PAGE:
The Poetry of Democracy
Whitman's musicality and democratic ethos are not limited to the content of his poem but extend to its form and style. "I Hear America Singing" is written in free verse, a form that does not follow any strict meter or rhyme scheme but relies on the natural rhythms and cadences of speech. Whitman is not trying to impose an external structure on the voices of America but to capture their organic and spontaneous flow. This is evident in the way he repeats and varies certain words and phrases, such as "singing," "carols," "mechanics," "mother," and "young wife." The repetition creates a sense of unity and harmony, while the variation adds richness and complexity. Whitman's language is also full of metaphors and images that evoke the physical and sensory experience of work and play. For example, he describes the "strong delicious" odor of the wood that the carpenter measures, the "clack of the trowel" that the mason uses, and the "humming" of the spinning-wheel that the woman operates. Each image is a miniature poem in itself, a testament to the beauty and dignity of labor.
Another aspect of Whitman's style is his use of catalogs, or long lists of items, people, or ideas. The catalog is a common feature of epic poetry, but Whitman adapts it to his democratic and inclusive vision. In "I Hear America Singing," the catalog serves both to amplify and to diversify the voices of America. Whitman starts with a general statement ("I hear America singing") and then proceeds to enumerate the different singers he hears. He does not stop at a few professions but goes on to include dozens of them, from the "ploughboy" to the "President," from the "young fellow" to the "old man," from the "sailor" to the "miner." The effect of the catalog is cumulative and democratic. Each new item adds to the richness and complexity of America's song, and each item has its own value and dignity. The catalog is also a way of challenging the traditional hierarchy of genres and subjects in poetry. Whitman refuses to confine himself to the lofty themes and forms of classical or Romantic poetry but embraces the everyday world and the ordinary people who inhabit it.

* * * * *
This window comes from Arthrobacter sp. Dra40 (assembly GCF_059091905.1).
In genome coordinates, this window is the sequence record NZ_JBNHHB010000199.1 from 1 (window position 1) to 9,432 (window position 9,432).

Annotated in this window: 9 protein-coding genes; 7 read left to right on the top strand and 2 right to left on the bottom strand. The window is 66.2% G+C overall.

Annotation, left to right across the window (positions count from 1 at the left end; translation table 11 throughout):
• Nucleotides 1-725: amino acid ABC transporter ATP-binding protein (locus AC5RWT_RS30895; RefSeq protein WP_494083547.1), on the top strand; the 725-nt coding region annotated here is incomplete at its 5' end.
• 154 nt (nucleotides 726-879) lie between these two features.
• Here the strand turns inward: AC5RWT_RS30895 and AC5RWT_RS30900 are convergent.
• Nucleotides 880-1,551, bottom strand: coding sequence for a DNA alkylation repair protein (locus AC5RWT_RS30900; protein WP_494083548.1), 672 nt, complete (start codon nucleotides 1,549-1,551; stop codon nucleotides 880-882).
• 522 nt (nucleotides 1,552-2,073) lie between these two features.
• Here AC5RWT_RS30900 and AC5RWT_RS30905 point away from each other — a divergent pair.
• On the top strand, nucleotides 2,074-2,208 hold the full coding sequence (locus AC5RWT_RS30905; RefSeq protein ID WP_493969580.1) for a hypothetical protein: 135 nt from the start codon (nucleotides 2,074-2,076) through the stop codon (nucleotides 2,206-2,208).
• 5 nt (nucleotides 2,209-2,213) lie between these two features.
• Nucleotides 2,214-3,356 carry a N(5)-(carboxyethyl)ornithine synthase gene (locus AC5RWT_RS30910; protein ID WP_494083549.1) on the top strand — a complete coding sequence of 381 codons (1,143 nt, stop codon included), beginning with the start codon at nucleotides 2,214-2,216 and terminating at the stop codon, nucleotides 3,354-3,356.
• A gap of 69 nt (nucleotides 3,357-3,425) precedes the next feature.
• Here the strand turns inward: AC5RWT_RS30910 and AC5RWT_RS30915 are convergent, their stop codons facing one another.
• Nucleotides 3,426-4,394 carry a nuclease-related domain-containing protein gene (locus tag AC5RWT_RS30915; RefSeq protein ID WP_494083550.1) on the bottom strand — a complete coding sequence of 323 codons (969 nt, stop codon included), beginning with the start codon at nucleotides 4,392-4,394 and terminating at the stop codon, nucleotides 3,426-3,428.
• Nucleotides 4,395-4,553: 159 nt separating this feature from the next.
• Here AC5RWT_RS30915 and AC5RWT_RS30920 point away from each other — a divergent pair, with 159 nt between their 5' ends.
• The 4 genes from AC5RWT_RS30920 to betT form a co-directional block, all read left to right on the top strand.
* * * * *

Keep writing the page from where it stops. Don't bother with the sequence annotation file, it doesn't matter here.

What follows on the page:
The Democracy of Poetry
"I Hear America Singing" is not only a celebration of America's working class but also a manifesto of Whitman's poetic vision. Whitman believed that poetry should be democratic, inclusive, and accessible to all. He rejected the elitism, formalism, and obscurity of traditional poetry and sought to create a new kind of poetry that would reflect the vitality, diversity, and freedom of America. Whitman wanted his poetry to be like America itself, open and expansive, welcoming and inclusive. He famously declared in the preface to "Leaves of Grass": "The United States themselves are essentially the greatest poem." He also said: "To have great poets, there must be great audiences too." Whitman's poetry was not meant to be read only by the educated and cultured elite but by all Americans, regardless of their social status or education. He wanted his poetry to be a source of inspiration and affirmation for the common people, to help them see the beauty and dignity of their own lives.